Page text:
While we were at the zoo today, a woman came up to me and asked if I’d stayed at the White Swan. I didn’t understand what she’d asked me. White Swan? What? Why would I be staying at a hotel? I live 30 minutes away from the zoo. Why would she ask that? She repeated herself and then added “in China?”
It took another moment to register. China? I’ve never been to China! Why the hell would a random stranger ask me about a hotel in China? Why would she assume I’d been to China?
Oh wait. I’m surrounded by Asian little girls!
Apparently she thought I’d been to China to get my children. According to Wikipedia, the White Swan is a hotel many American adoptive parents stay in while waiting for their children’s visas to go through. Perhaps asking if I stayed at the “White Swan” was code for “Hey! We’re both adoptive moms!”. Later on, I realized she had an Asian little girl in tow.
I’ve only had a couple of people ask me if the girls were adopted before. For the most part, people are either too polite to ask or are wise enough to figure out they are mixed. More often, I get the “What’s their father?” question. Is “a human” an appropriate answer to that question? How about “a chemistry teacher”? Why do so many strangers want to know the answer to that question? How could they possibly benefit from that information?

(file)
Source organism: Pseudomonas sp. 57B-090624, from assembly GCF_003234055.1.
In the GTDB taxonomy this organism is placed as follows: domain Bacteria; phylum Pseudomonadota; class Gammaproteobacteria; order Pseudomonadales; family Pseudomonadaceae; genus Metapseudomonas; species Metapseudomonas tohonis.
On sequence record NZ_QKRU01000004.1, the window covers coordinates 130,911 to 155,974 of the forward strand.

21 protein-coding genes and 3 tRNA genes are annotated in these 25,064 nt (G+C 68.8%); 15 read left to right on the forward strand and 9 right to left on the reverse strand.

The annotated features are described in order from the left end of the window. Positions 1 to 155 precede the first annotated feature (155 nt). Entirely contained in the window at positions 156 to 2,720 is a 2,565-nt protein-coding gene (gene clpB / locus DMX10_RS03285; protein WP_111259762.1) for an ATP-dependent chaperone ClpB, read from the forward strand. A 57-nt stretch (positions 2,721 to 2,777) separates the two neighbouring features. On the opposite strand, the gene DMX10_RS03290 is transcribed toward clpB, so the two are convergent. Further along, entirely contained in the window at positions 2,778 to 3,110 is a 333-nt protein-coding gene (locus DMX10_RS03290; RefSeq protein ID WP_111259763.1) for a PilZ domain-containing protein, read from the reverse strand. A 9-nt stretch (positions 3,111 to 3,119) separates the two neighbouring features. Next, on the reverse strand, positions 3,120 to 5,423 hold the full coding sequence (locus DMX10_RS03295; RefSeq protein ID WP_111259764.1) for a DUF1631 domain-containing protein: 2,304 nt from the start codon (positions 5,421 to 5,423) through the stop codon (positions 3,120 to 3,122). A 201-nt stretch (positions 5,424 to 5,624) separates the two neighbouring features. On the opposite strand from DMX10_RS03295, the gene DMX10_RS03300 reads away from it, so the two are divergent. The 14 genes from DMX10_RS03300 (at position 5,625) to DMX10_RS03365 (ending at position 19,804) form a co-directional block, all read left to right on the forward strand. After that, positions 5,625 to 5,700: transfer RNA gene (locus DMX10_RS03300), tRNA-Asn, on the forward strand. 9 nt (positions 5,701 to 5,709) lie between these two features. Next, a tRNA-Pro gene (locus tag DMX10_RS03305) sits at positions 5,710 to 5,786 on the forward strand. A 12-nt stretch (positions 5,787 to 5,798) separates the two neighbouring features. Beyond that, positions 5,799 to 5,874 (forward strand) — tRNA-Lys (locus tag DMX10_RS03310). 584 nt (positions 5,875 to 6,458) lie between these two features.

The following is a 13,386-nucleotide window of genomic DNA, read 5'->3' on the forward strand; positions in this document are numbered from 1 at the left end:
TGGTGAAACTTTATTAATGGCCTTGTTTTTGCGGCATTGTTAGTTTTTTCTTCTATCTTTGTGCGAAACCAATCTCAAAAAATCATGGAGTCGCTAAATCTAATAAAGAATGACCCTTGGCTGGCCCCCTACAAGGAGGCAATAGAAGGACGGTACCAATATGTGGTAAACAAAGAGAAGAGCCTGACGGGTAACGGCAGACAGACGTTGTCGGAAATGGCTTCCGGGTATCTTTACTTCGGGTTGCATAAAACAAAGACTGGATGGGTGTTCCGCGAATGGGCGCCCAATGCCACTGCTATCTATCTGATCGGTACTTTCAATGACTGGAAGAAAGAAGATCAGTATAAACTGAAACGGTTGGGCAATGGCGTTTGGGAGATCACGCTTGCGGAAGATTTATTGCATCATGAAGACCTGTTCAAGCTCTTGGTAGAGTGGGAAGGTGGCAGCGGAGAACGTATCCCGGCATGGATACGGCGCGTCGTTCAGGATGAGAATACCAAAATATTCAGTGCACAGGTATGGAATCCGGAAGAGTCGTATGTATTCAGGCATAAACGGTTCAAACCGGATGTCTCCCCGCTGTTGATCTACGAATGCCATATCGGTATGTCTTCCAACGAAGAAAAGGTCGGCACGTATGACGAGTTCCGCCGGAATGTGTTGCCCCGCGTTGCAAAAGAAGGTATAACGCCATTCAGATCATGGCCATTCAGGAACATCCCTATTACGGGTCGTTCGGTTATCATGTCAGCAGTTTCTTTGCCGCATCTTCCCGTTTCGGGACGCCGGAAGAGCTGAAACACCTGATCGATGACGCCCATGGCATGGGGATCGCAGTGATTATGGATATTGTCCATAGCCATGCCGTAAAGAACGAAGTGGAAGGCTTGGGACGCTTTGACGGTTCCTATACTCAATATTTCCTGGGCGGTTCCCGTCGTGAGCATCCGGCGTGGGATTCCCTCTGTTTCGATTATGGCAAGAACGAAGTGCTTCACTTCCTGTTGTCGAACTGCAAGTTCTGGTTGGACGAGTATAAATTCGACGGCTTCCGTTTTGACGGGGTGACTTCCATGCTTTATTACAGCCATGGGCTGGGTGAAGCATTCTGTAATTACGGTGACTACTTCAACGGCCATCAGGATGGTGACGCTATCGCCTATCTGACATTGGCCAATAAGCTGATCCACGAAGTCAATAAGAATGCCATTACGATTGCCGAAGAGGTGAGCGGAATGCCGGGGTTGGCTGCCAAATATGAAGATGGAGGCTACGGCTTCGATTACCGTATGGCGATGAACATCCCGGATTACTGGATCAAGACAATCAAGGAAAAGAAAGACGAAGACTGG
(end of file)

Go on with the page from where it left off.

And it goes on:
This was the first time a Chinese adoption mother vocally assumed I also adopted my children. It really surprised me. All three of our kids have brown hair. I thought someone who lived with an Asian kid could see that my kids were not full blooded based on their hair alone– though I suppose you could adopt biracial kids from China too. I had three little girls with brown hair with me. It seems unlikely that I would be able to three mixed race kids from China.
Though I usually find the “Are they adopted?” question completely rude, for some reason when it comes from an actual adoptive mom it is ok. She assumed we had a shared life-altering experience in a foreign country when in fact all I’ve done was make my own Asian kids in my uterus.
What a bizarre experience. I wonder if there is a secret world out there where this is how people greet each other. “Did you stay at the White Swan?” Maybe it is code for the whole “hey fellow adoptive parent!” thing and the rest of us are just completely in the dark about it.
I suspect as my kids start moving through the school system the adoption question will start popping up more, but for now it’s still few and far between. Insider tips: Unless you have adopted or biracial kids yourself, you are only allowed to ask questions about someone’s kids orgins AFTER you establish a relationship with the family and never in front of the kids.